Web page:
Yesterday was our first “Thursday Lunch” of the semester. Johnny Glover provided the meal, driving several hours from Greasewood, Arizona, near Canyon De Chelly on the Navajo Reservation. Johnny is a missionary who cares more for the people around him than he does for his own needs. I’ve met several older single missionary men like him. Their selflessness and genuine love for the people among whom they serve is a challenge to my desire for self preservation. I frequently like to look out for my own needs first. These guys seem determined to die in their tracks, oblivious to trends in the world about them, unwavering in their focus on the people they came to assist.
We had lunch in the new student life building. Though we are still waiting for an occupancy permit, we have permission to use it for an occasional event. I sat with several of the new students, across from a young freshman from San Carlos, Arizona. I shared with him my experience of driving onto the San Carlos Apache Reservation for the first time. I cried. It looked like no one cared. There were boarded up windows in all the homes I saw. Enormous amounts of broken glass littered the sides of the roads and people’s yards. Looking around one was compelled either to run away or give in to the feelings of hopelessness. Yet, this young man exuded enthusiasm and hope! He was raised in a Christian home and was passionate about music. Yet even he did not escape from the violence of the surrounding community. The young student shared with me how his older brother died a couple of years ago in an alcohol-related automobile accident.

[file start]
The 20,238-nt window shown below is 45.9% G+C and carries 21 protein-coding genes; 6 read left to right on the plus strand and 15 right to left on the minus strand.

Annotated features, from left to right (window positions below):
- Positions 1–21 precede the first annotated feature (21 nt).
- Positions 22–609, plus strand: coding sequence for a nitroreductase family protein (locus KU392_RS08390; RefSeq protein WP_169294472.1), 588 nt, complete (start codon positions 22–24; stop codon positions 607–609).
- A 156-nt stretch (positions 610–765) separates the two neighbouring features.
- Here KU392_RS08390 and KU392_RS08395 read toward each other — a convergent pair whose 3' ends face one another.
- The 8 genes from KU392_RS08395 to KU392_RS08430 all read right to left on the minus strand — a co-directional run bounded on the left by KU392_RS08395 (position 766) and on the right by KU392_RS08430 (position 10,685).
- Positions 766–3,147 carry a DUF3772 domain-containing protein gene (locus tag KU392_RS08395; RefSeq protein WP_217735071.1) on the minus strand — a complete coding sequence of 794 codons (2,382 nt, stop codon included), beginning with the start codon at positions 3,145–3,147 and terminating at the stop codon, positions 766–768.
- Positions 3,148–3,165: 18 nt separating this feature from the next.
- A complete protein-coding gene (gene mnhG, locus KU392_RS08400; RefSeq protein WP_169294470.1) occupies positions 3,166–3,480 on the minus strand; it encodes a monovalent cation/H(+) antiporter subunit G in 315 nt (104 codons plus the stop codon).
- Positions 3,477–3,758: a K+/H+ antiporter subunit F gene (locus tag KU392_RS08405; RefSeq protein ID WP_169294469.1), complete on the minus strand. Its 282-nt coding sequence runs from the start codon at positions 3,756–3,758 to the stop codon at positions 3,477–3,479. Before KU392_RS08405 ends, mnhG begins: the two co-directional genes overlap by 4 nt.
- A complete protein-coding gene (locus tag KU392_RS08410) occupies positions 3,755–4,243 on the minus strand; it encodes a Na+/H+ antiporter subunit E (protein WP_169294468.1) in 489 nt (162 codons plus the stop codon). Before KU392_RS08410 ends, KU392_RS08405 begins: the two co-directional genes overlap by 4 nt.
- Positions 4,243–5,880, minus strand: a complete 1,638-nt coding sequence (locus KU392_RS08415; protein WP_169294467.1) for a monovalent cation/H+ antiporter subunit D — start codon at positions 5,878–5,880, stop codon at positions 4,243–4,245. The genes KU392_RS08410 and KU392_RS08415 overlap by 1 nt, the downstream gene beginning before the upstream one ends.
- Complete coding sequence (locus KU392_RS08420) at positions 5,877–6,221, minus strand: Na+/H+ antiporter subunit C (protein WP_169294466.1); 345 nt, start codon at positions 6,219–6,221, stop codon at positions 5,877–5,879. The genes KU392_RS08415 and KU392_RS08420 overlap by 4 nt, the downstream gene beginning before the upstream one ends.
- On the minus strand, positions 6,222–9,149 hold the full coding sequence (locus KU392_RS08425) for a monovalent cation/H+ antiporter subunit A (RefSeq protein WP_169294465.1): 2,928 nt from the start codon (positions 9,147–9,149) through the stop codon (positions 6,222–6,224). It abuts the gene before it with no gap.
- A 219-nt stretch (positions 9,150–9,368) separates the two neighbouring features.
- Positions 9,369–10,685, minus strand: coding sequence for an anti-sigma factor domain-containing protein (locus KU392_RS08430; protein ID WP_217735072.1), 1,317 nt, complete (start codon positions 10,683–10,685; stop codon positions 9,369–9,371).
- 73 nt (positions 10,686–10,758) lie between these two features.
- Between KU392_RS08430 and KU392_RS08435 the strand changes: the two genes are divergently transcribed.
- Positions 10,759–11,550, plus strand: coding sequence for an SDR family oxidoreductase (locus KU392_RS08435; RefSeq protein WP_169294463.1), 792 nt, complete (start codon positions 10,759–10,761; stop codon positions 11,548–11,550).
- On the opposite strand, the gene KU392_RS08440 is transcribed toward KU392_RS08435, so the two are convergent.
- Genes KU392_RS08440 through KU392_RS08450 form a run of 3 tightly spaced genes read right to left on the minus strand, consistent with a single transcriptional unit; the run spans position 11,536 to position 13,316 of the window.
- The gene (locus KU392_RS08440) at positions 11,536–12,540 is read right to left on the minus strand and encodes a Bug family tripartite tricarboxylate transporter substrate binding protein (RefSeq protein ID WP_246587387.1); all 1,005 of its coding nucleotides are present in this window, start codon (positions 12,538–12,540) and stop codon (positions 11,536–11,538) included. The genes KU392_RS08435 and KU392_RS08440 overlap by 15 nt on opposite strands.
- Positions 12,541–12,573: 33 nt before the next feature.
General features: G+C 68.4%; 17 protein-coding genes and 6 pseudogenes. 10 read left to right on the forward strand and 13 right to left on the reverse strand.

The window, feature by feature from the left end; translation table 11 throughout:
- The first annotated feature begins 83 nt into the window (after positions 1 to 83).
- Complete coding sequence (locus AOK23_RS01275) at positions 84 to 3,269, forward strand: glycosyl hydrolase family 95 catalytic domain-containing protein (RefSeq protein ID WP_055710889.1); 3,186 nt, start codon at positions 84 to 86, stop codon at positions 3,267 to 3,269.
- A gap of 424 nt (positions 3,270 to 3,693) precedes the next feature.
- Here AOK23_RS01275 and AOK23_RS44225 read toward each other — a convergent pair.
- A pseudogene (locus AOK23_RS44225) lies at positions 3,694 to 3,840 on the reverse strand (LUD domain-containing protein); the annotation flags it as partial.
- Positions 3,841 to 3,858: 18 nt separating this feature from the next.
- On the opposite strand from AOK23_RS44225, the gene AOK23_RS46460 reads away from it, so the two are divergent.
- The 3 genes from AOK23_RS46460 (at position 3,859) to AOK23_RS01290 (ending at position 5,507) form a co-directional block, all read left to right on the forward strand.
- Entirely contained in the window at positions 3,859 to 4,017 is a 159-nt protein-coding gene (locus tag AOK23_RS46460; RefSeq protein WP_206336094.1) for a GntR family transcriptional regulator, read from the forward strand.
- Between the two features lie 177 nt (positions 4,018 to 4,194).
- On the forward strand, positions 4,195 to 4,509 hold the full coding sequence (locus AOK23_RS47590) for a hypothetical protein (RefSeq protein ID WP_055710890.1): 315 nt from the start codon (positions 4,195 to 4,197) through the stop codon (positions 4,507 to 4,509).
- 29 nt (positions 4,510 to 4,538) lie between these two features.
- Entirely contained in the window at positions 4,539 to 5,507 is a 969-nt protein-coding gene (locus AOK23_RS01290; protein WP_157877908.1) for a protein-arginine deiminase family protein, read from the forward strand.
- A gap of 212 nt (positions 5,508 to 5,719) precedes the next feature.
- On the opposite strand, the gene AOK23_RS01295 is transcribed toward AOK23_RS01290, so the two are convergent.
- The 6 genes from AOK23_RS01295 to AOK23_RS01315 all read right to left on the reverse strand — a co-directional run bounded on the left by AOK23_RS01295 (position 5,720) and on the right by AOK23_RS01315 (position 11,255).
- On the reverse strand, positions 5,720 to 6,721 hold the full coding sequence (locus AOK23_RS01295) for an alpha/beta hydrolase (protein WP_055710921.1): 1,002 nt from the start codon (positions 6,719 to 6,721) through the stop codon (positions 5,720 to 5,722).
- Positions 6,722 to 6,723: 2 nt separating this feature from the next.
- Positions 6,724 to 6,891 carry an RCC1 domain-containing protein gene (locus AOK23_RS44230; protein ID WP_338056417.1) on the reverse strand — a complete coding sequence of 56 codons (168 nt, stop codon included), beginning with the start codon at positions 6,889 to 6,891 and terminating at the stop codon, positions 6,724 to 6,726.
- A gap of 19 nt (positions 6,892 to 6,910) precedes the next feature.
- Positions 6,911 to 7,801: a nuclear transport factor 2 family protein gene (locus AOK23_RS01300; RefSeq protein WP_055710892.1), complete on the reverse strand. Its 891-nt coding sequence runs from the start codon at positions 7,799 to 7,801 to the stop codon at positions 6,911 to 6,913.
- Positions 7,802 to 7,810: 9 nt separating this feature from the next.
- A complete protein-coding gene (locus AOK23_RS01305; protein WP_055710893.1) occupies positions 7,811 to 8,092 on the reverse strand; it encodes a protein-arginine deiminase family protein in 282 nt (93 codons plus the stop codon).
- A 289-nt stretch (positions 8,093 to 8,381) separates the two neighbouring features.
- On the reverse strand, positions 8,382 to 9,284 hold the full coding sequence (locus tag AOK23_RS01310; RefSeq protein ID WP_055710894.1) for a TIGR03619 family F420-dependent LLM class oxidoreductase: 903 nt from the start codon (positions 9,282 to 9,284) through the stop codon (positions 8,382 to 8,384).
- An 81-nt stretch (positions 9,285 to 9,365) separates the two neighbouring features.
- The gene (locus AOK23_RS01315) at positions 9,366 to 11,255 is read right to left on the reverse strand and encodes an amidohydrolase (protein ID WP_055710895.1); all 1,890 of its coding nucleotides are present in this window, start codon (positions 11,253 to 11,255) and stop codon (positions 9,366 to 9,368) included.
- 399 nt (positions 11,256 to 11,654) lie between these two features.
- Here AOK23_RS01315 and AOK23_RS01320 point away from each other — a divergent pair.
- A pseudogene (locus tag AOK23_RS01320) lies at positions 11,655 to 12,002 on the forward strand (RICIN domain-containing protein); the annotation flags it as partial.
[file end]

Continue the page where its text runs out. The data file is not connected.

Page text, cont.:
Applications continued to pour in for this semester until we finally stood firm on our cut-off date. We were scrambling for housing, wondering how we could possibly fit all the students who had been accepted into the existing dormitory space. Then several decided not to come. Another was asked to wait till January after completing a GED. Our final count is 35 full-time students, a record number! Many, as the story above would indicate, come from difficult places. Please be in prayer as they start their second week of classes. I am privileged to interact with 7 students in private music lessons, 13 freshmen in Basic Study Skills, and 12 juniors in North American History. Please pray with us for God’s transforming work the life of each student. May God be pleased to use His servants for His glory.
Lord willing, we will have a newsletter coming out before too long with an insert containing names, tribal affiliations, and prayer requests. Till then, here is a photo of the eleven new freshmen.